Six Tips of Longevity

Posted By: Vic Clevenger NBBQA Latest News,

Restaurants come and go. A few years ago, American Express told us 90% close within the first year of opening. In 2017 Forbes published and article refuting this “fact” and informed us only 17% close within the first year. Whether it’s 90% or 17%, the fact remains, many restaurants close for a number of reasons. Some just don’t make it while others have personal reasons for closing, but how do you stick it out? How do you experience longevity in such a business?

Here are a few tips from two restaurateurs who have not only experienced longevity but who have also made tons of mistakes. Tim Lytle is an operator of two Chick-fil-A restaurants, one location he has had for 20 years (longer than he has had kids). When Tim started, an operator could only have one location, however when Chick-fil-A change this, Tim was the first one to receive a second location. The other restaurant owner, Boo McKinnon has been running Bubbalou’s Bodacious BBQ in Orlando, FL since 1986 and has received great recognition from the Food Network, Southern Living and The New York Times to name a few.

  1. Turn Struggles into Opportunities

Running a restaurant comes with many struggles from stock orders in coming late to workers not coming in at all. It’s enough to drive anyone crazy but as a restaurant owner, it comes with the territory. What isn’t part of the territory is when the county decides the two-lane highway in front of your building needs to become a four lane, then take 34 months to do. This happened to Tim after only being open for three years, then BAM! What once was a packed restaurant, now considered 10 people the “busy” time. But what he did was add catering to what his store offered, and he hasn’t looked back since. He had resisted it up to this point but in light of the struggle of road construction he had to do something. Over 60 business, some of which were other restaurants, closed during this period, however, he chalks up his coming through this because he was looking for opportunities, and still does.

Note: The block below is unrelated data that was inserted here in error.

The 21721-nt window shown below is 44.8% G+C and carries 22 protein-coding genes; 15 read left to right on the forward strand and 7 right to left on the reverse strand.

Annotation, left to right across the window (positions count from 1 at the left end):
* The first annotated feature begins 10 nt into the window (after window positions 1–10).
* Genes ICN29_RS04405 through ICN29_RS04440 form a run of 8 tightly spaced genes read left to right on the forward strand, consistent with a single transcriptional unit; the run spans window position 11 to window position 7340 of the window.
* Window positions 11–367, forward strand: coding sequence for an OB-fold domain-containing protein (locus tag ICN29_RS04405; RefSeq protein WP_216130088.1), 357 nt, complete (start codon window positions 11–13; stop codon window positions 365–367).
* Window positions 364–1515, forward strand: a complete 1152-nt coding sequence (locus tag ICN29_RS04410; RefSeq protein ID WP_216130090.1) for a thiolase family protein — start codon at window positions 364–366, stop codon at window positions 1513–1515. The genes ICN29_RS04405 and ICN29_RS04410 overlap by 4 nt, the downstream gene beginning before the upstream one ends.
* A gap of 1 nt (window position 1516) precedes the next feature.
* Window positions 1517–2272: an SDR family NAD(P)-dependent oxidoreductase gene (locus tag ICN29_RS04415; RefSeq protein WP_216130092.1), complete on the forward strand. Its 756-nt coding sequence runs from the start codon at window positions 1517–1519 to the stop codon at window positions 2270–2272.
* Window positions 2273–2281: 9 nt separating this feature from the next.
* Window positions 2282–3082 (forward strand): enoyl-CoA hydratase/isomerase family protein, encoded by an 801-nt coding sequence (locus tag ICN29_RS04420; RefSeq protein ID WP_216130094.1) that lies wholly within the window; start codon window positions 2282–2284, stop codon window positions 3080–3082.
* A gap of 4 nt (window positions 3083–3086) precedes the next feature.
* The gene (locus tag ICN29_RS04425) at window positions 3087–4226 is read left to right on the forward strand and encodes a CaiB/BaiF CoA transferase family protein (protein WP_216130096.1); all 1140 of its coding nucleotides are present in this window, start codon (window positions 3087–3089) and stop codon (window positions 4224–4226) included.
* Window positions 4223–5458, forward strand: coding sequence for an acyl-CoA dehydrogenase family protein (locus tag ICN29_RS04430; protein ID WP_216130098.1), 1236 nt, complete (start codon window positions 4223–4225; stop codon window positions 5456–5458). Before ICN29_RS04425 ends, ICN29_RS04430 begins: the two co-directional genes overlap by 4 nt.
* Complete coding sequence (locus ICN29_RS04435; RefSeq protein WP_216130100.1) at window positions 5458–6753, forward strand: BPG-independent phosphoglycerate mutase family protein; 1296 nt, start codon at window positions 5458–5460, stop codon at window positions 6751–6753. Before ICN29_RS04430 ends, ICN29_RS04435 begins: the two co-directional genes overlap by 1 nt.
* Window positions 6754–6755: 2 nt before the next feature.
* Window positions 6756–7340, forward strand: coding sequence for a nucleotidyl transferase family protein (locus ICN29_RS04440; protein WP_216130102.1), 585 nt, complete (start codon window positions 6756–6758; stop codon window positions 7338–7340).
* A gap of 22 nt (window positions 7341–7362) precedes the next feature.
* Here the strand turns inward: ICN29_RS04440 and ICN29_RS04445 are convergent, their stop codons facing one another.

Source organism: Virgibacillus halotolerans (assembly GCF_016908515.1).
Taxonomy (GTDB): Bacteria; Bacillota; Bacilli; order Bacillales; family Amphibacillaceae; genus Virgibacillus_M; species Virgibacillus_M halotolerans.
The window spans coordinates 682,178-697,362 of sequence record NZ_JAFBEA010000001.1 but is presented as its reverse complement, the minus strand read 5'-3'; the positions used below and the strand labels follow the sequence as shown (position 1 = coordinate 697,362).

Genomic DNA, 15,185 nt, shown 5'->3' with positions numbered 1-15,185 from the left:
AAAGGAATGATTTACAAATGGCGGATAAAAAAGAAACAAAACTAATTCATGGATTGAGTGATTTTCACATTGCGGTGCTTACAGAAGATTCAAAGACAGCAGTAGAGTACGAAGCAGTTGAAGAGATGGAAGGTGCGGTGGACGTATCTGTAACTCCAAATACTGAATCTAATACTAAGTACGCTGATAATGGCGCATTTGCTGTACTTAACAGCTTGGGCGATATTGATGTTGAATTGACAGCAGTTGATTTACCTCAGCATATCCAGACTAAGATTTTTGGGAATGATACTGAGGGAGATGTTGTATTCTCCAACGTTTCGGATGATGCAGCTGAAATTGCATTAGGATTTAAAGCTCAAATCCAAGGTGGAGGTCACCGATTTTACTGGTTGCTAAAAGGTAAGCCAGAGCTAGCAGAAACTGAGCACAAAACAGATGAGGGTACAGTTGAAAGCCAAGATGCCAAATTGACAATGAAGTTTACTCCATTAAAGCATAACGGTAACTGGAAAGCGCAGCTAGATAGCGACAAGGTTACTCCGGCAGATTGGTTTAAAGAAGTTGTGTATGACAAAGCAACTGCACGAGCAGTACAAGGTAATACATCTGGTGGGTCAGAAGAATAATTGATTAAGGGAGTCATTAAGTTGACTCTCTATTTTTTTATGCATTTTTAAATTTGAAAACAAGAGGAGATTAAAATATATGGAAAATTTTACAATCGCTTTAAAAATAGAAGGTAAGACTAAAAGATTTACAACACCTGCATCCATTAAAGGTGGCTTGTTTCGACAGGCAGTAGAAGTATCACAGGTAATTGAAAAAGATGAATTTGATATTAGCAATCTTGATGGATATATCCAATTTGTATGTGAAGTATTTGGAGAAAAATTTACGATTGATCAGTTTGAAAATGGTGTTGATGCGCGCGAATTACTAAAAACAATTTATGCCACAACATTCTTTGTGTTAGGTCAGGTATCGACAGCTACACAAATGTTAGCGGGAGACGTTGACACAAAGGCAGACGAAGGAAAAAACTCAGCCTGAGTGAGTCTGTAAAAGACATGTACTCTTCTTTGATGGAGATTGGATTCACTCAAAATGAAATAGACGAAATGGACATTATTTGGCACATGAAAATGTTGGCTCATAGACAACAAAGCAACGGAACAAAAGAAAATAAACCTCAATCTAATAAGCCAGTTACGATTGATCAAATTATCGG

1. Work Smart

It seems in our culture we are always rushing out to get the latest and greatest. An example of this is how many Xboxes or Play Stations our kids have gone through. How about the latest iPhone? Boo makes mention of this when she says part of her longevity is, she works smart and doesn’t rush out to purchase latest product. Rather, during the busy season when the money is flowing, she puts it in savings. She said, “During the times when you are making money, you need to save it. Don't do expansions, don't buy a bunch of expensive equipment and so on. Bank that money because during the slow times of year, which are the summers for us, you'll be very thankful that you saved money.”

  1. Stay in Touch with the Community

In 2004 Hurricane Charlie came right through the middle of Florida knocking out power for thousands of businesses and residents. One of the places which had power was Tim’s Chick-fil-A so he opened and served meals to those who were without. He says the Drive-thru was wrapped around the building twice and truckers parked in the adjacent Home Depot so Tim, himself, went to get their orders. No one went away hungry, no one. Boo said the locals appreciate and support you when you are there to support them. She supports many of the local charities, because it’s the right thing to do and in turn, the community comes in when they’re hungry.

  1. Always Room to Improve

One of the most popular aisles in a bookstore is the self-help aisle. People hire trainers, counselors and take additional classes all in an effort to improve. We recognize there are areas we can tighten up so we seek to do it. Boo tells us a business isn’t any different, you must always be on the mission of improving. She says as great a product she delivers to her customers and over the years she has fine tuned the procedures, she doesn’t just sit back to let the smoke roll. She looks at her business with an eye to improve, even if its something small, she will make the effort to make it better. Better for her customers and better for her employees.

  1. Take Care of Your Employees

Being open for 20 years and 34 years are milestones to be celebrated, especially in the restaurant business. Even more celebratory than this is having employees who have been there sine the day the doors open. Both Tim and Boo referred to taking care of your employees which has resulted in some still coming in to work. In a world where we hear about young people (and it isn’t just them) bouncing from job to job, its nice to hear the secret to keeping them is to simply take care of them. They echoed one another once again when they both said even those who leave seem to always find their way back, even if its just for a visit.

  1. Remain True to Your Vendors

If you’ve ever run a restaurant then you know you can do very little without your vendors. From the company who provides your meat to your soda cups, they can be the silent partner many don’t think about. The best way to take care of them is, as Boo, says, remain true them. She not only has some vendors who have been there from the beginning, but she seeks out the local vendors whenever possible. Her philosophy is loyalty will breed loyalty and this loyalty is yet one more reason, she believes, for her restaurant’s 34 years.

These Six Reasons for Longevity are here to give you blocks on which to build, especially if you are only starting out. Even if you’ve been around as long as these two examples, these can serve as reflection and reminders to you as well.